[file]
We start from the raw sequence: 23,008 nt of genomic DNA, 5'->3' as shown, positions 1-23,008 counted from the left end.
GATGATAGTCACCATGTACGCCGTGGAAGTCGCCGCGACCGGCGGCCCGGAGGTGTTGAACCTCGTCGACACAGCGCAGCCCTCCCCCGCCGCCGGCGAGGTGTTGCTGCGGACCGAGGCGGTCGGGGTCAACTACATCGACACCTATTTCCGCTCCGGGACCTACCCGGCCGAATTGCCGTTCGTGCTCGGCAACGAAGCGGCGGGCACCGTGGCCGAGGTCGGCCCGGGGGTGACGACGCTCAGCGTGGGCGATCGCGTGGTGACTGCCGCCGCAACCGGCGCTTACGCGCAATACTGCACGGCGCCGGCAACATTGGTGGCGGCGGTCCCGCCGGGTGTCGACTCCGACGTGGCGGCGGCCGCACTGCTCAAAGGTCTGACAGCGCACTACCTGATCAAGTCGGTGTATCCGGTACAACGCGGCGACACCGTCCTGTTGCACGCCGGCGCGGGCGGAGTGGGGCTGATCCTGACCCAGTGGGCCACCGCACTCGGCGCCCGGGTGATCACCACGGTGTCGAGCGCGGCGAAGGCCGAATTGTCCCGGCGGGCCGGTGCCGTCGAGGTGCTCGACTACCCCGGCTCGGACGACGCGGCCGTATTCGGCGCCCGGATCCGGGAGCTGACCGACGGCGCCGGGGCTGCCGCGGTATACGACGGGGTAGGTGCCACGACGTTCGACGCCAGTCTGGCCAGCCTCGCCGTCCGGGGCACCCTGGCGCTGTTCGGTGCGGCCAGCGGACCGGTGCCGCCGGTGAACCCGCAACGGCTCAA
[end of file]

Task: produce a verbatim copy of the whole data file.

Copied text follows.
We start from the raw sequence: 23,008 nt of genomic DNA, 5'->3' as shown, positions 1-23,008 counted from the left end.
GATGATAGTCACCATGTACGCCGTGGAAGTCGCCGCGACCGGCGGCCCGGAGGTGTTGAACCTCGTCGACACAGCGCAGCCCTCCCCCGCCGCCGGCGAGGTGTTGCTGCGGACCGAGGCGGTCGGGGTCAACTACATCGACACCTATTTCCGCTCCGGGACCTACCCGGCCGAATTGCCGTTCGTGCTCGGCAACGAAGCGGCGGGCACCGTGGCCGAGGTCGGCCCGGGGGTGACGACGCTCAGCGTGGGCGATCGCGTGGTGACTGCCGCCGCAACCGGCGCTTACGCGCAATACTGCACGGCGCCGGCAACATTGGTGGCGGCGGTCCCGCCGGGTGTCGACTCCGACGTGGCGGCGGCCGCACTGCTCAAAGGTCTGACAGCGCACTACCTGATCAAGTCGGTGTATCCGGTACAACGCGGCGACACCGTCCTGTTGCACGCCGGCGCGGGCGGAGTGGGGCTGATCCTGACCCAGTGGGCCACCGCACTCGGCGCCCGGGTGATCACCACGGTGTCGAGCGCGGCGAAGGCCGAATTGTCCCGGCGGGCCGGTGCCGTCGAGGTGCTCGACTACCCCGGCTCGGACGACGCGGCCGTATTCGGCGCCCGGATCCGGGAGCTGACCGACGGCGCCGGGGCTGCCGCGGTATACGACGGGGTAGGTGCCACGACGTTCGACGCCAGTCTGGCCAGCCTCGCCGTCCGGGGCACCCTGGCGCTGTTCGGTGCGGCCAGCGGACCGGTGCCGCCGGTGAACCCGCAACGGCTCAA